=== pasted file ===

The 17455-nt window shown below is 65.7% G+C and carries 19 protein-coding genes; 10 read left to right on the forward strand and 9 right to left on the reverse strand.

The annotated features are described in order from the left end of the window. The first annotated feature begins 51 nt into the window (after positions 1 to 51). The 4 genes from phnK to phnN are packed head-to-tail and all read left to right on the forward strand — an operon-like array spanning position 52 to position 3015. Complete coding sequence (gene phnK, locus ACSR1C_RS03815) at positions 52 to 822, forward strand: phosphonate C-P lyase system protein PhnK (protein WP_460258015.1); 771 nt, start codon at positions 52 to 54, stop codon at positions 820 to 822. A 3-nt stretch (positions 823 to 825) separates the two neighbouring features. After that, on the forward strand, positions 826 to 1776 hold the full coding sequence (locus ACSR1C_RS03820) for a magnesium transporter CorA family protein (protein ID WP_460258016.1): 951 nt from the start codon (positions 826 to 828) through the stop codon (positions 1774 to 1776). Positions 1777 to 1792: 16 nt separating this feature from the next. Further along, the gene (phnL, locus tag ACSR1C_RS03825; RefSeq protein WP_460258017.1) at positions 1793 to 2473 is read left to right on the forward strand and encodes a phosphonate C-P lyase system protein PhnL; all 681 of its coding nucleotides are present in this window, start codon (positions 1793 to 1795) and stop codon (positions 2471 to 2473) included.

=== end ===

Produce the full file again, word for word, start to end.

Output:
The 17455-nt window shown below is 65.7% G+C and carries 19 protein-coding genes; 10 read left to right on the forward strand and 9 right to left on the reverse strand.

The annotated features are described in order from the left end of the window. The first annotated feature begins 51 nt into the window (after positions 1 to 51). The 4 genes from phnK to phnN are packed head-to-tail and all read left to right on the forward strand — an operon-like array spanning position 52 to position 3015. Complete coding sequence (gene phnK, locus ACSR1C_RS03815) at positions 52 to 822, forward strand: phosphonate C-P lyase system protein PhnK (protein WP_460258015.1); 771 nt, start codon at positions 52 to 54, stop codon at positions 820 to 822. A 3-nt stretch (positions 823 to 825) separates the two neighbouring features. After that, on the forward strand, positions 826 to 1776 hold the full coding sequence (locus ACSR1C_RS03820) for a magnesium transporter CorA family protein (protein ID WP_460258016.1): 951 nt from the start codon (positions 826 to 828) through the stop codon (positions 1774 to 1776). Positions 1777 to 1792: 16 nt separating this feature from the next. Further along, the gene (phnL, locus tag ACSR1C_RS03825; RefSeq protein WP_460258017.1) at positions 1793 to 2473 is read left to right on the forward strand and encodes a phosphonate C-P lyase system protein PhnL; all 681 of its coding nucleotides are present in this window, start codon (positions 1793 to 1795) and stop codon (positions 2471 to 2473) included.